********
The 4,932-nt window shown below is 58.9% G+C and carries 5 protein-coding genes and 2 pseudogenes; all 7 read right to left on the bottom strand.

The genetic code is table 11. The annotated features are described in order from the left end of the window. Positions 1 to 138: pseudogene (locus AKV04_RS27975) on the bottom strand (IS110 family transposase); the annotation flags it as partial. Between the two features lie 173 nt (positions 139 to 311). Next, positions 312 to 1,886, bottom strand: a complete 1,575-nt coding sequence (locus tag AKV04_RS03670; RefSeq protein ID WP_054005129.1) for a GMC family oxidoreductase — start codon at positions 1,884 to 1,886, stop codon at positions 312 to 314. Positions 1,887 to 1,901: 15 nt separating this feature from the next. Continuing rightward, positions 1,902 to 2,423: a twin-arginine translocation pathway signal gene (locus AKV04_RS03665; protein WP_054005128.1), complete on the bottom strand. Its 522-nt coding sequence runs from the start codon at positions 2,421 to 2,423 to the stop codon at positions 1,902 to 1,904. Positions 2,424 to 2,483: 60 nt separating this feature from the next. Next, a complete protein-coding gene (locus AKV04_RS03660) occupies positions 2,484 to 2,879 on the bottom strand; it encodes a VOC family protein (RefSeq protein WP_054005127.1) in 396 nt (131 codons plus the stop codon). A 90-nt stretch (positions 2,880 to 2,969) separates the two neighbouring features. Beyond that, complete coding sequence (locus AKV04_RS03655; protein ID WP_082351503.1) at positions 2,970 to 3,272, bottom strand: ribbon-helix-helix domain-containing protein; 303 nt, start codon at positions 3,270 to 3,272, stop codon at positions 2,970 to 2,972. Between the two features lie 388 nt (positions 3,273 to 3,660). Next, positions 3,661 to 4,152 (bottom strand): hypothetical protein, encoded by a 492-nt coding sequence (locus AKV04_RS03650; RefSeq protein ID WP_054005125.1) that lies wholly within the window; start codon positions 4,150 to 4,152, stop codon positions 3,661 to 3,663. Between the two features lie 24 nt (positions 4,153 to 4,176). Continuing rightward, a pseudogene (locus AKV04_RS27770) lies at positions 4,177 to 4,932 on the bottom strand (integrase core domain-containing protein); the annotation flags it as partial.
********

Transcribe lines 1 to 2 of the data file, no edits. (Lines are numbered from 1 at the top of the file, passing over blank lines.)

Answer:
The 4,932-nt window shown below is 58.9% G+C and carries 5 protein-coding genes and 2 pseudogenes; all 7 read right to left on the bottom strand.

The genetic code is table 11. The annotated features are described in order from the left end of the window. Positions 1 to 138: pseudogene (locus AKV04_RS27975) on the bottom strand (IS110 family transposase); the annotation flags it as partial. Between the two features lie 173 nt (positions 139 to 311). Next, positions 312 to 1,886, bottom strand: a complete 1,575-nt coding sequence (locus tag AKV04_RS03670; RefSeq protein ID WP_054005129.1) for a GMC family oxidoreductase — start codon at positions 1,884 to 1,886, stop codon at positions 312 to 314. Positions 1,887 to 1,901: 15 nt separating this feature from the next. Continuing rightward, positions 1,902 to 2,423: a twin-arginine translocation pathway signal gene (locus AKV04_RS03665; protein WP_054005128.1), complete on the bottom strand. Its 522-nt coding sequence runs from the start codon at positions 2,421 to 2,423 to the stop codon at positions 1,902 to 1,904. Positions 2,424 to 2,483: 60 nt separating this feature from the next. Next, a complete protein-coding gene (locus AKV04_RS03660) occupies positions 2,484 to 2,879 on the bottom strand; it encodes a VOC family protein (RefSeq protein WP_054005127.1) in 396 nt (131 codons plus the stop codon). A 90-nt stretch (positions 2,880 to 2,969) separates the two neighbouring features. Beyond that, complete coding sequence (locus AKV04_RS03655; protein ID WP_082351503.1) at positions 2,970 to 3,272, bottom strand: ribbon-helix-helix domain-containing protein; 303 nt, start codon at positions 3,270 to 3,272, stop codon at positions 2,970 to 2,972. Between the two features lie 388 nt (positions 3,273 to 3,660). Next, positions 3,661 to 4,152 (bottom strand): hypothetical protein, encoded by a 492-nt coding sequence (locus AKV04_RS03650; RefSeq protein ID WP_054005125.1) that lies wholly within the window; start codon positions 4,150 to 4,152, stop codon positions 3,661 to 3,663. Between the two features lie 24 nt (positions 4,153 to 4,176). Continuing rightward, a pseudogene (locus AKV04_RS27770) lies at positions 4,177 to 4,932 on the bottom strand (integrase core domain-containing protein); the annotation flags it as partial.